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Home :: Archive :: 1995 :: October ::
Re: Antonio and *MV*
Shakespeare Electronic Conference, Vol. 6, No. 0749.  Wednesday, 4 October 1995.
 
(1)     From:   John Owen <
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        Date:   Monday, 2 Oct 1995 14:23:26 -0700
        Subj:   RE: SHK 6.0743  Re: Antonio and *MV*
 
(2)     From:   Robin Farabaugh <
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        Date:   Monday, 2 Oct 1995 17:07:50 -0400
        Subj:   Re: SHK 6.0743  Re: Antonio and *MV*
 
(3)     From:   Bruce Young <
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        Date:   Monday, 02 Oct 1995 17:16:00 -0700 (MST)
        Subj:   Re: SHK 6.0743  Re: Antonio and *MV*
 
(4)     From:   Chris Stroffolino <
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        Date:   Monday, 02 Oct 1995 20:52:18 -0400 (EDT)
        Subj:   Re: SHK 6.0743  Re: Antonio and *MV*
 
(5)     From:   Stephanie Hughes <
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        Date:   Tuesday, 3 Oct 1995 12:59:56 -0400 (EDT)
        Subj:   Re: SHK 6.0743  Re: Antonio and *MV*
 
 
(1)----------------------------------------------------------------------------
From:           John Owen <
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Date:           Monday, 2 Oct 1995 14:23:26 -0700
Subject: 6.0743  Re: Antonio and *MV*
Comment:        RE: SHK 6.0743  Re: Antonio and *MV*
 
W.L. Godshalk writes:
"Bruce Young is quite right: there is a different between Shylock and Antonio.
Shylock does not spit on Antonio, neither does he kick him."
 
Nor does Antonio try to skin Shylock alive in public. Nor is Antonio a ruthless
loan shark, despite Mr. Godshalk's extraordinary and futile efforts to pin some
kind, any kind of commercial skullduggery on him. Nor can we make Shylock a
tragic hero by completely inverting the author's obvious intentions and making
everyone ELSE a villain.
 
John Owen
 
(2)----------------------------------------------------------------------------
From:           Robin Farabaugh <
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Date:           Monday, 2 Oct 1995 17:07:50 -0400
Subject: 6.0743  Re: Antonio and *MV*
Comment:        Re: SHK 6.0743  Re: Antonio and *MV*
 
Re Antonio announcing his "polymorphic homosexuality" by noting that his
ventures are not in one bottom trusted, one might want to consult the OED which
notes that the word bottom, meaning that which you sit on,or do whatever else
with, did not come into the language until 1794. The meaning of this word was
of some concern to my students with respect to Bottom the weaver, whose name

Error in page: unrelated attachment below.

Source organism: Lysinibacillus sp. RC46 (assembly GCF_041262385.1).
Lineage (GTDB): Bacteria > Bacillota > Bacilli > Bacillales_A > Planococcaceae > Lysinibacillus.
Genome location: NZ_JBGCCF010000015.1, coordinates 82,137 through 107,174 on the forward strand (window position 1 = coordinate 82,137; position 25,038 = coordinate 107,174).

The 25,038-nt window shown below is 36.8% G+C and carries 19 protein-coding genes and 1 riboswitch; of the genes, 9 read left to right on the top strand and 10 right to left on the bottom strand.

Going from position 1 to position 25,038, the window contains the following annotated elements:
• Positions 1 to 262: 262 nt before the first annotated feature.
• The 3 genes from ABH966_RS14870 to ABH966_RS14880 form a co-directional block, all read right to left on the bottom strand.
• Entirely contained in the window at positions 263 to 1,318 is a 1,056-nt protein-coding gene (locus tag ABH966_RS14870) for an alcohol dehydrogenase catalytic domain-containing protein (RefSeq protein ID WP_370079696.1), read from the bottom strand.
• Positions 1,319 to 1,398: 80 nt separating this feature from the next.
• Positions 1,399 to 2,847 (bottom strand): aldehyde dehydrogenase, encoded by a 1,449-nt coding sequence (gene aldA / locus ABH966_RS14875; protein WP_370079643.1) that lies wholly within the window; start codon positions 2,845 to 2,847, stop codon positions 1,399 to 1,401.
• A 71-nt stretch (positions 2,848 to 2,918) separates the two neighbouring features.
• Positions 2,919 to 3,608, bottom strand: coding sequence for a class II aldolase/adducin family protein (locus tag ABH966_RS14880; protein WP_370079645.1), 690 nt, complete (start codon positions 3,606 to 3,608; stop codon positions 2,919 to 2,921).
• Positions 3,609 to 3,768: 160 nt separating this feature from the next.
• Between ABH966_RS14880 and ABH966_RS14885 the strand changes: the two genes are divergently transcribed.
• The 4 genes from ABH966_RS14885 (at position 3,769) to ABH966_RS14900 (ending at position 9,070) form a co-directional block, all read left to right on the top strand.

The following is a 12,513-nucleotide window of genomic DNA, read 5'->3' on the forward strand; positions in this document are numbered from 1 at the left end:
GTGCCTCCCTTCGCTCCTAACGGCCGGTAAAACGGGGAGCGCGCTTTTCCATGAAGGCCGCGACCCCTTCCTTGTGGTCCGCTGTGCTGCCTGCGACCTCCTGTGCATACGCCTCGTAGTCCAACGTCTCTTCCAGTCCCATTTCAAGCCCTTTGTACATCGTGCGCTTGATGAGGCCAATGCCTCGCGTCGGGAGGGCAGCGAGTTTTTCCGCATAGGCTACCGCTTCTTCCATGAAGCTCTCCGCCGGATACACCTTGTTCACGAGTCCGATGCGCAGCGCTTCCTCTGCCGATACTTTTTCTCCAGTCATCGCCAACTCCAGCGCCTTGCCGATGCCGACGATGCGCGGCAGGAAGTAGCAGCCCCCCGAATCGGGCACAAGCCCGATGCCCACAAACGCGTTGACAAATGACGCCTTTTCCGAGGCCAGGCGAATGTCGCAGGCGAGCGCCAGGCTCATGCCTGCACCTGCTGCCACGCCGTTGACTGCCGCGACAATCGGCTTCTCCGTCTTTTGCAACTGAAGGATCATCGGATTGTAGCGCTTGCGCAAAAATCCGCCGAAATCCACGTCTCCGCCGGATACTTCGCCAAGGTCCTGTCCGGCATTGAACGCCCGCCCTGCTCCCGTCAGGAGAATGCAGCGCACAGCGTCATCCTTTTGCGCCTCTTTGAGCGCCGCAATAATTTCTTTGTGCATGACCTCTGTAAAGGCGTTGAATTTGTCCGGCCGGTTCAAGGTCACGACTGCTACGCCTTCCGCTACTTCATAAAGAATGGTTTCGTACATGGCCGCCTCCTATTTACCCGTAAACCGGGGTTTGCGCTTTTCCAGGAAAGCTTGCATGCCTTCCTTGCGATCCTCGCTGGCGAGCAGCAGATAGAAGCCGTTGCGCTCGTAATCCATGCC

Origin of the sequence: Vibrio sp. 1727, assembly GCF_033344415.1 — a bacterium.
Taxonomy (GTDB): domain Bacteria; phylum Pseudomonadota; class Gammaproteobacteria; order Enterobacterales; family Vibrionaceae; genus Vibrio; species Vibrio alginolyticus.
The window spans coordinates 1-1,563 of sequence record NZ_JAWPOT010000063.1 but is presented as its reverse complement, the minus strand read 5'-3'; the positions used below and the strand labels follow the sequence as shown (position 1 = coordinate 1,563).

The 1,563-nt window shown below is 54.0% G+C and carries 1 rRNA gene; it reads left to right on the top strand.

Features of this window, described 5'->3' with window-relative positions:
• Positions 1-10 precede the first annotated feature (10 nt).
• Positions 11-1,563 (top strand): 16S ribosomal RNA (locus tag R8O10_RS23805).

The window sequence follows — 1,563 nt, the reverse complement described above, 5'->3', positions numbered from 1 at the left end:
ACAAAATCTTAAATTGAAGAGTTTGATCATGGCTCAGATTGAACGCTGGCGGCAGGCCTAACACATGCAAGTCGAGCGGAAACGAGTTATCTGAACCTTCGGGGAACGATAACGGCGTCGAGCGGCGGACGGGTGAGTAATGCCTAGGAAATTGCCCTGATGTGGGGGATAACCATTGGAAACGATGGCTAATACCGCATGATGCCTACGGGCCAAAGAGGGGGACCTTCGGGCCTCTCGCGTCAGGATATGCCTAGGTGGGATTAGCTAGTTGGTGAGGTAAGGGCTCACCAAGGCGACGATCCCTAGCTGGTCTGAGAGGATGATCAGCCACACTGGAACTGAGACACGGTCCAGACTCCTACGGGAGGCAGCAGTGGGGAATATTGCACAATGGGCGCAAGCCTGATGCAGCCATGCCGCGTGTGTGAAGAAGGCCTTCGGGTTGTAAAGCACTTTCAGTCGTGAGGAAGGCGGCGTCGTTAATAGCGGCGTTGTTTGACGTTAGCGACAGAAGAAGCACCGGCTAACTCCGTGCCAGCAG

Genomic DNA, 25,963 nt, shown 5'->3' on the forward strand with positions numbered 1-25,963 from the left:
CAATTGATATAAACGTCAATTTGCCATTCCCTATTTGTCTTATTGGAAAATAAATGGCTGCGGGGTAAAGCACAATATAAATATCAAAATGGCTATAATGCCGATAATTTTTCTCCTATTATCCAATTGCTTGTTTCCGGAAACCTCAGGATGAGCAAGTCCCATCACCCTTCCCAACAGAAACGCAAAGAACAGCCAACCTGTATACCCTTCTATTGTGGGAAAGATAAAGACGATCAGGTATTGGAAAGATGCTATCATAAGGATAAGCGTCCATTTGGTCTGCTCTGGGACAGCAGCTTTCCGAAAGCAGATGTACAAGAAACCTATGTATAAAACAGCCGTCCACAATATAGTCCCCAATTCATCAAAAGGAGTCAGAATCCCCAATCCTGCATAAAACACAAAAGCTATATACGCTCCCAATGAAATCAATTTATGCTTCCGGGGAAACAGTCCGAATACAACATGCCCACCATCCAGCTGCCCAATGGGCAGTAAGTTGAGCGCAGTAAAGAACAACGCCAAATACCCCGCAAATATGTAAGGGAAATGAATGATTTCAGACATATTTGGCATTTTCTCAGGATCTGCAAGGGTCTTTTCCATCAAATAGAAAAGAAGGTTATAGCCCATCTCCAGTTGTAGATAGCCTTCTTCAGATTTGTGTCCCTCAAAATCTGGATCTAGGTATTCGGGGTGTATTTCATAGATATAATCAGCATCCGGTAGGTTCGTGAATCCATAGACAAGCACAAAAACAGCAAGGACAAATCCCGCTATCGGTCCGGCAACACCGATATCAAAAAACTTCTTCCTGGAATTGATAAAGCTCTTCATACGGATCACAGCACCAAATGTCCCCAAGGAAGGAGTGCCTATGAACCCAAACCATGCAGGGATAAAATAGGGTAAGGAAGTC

they saw as a pun on ass, and would have connected nicely to his ass's head,
but it was not to be. Cheers, Robin Farabaugh
 
(3)----------------------------------------------------------------------------
From:           Bruce Young <
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Date:           Monday, 02 Oct 1995 17:16:00 -0700 (MST)
Subject: 6.0743  Re: Antonio and *MV*
Comment:        Re: SHK 6.0743  Re: Antonio and *MV*
 
Okay, okay.  So Antonio only seems to be, or thinks he is, or is taken by other
Venetians to be "generous," while we can see that he's really acting, out of
self-interest, to promote himself. (He pushes things pretty far, though, in
being willing to die for a friend.  But maybe he did that just to impress
people, too.)  And Portia is a self-seeking controller, however much her style
and her rhetoric might make us think that there's something attractive and
liberating about her.  And of course Bassanio bashing is so common I don't need
to say anything about him.
 
But I suspect we would find *MV* an even more interesting play if we didn't
turn all the characters into self-seeking controllers.  The tendency to make
all the characters essentially the same and to ignore differences in style and
attitudes (if not in "underlying" motives) seems to me to make the play
two-dimensional.
 
That doesn't mean we always need to take the characters at their word. And even
where the play shows two contrasting approaches to life (as I think it does),
it's helpful to see--as Shirley Kagan does--that the differences may arise in
part from forces and structures outside the characters' control.  (E.g., maybe
both Antonio and Shylock are products of their environments.  To some extent
they are both making money in the ways open to them.)
 
Still, I think it's clear the play invites us to see a contrast between
venture/risk/hazard/openness/generosity on the one hand and
control/safety/enclosure/hoarding on the other.  And for several reasons I
don't think we can simply dismiss the first of these options as merely a cover
for the second:
 
  (1) It's easy to assume that any "good" or "generous" behavior is
self-interested.  But when no character escapes this judgment (e.g., Cordelia
"really" wanted to impress everyone, get even with her sisters, and secure her
right to the British throne), then what we're really learning is how the critic
views human nature generally, not how the characters differ within the play.
 
  (2) In some cases there's solid evidence that, contrary to their pretensions,
particular characters are aiming mainly to promote themselves at the expense of
others.  Is this true of Antonio?  My impression is, that whilef the text is
that it leaves room for various interpretations, Antonio's attempts at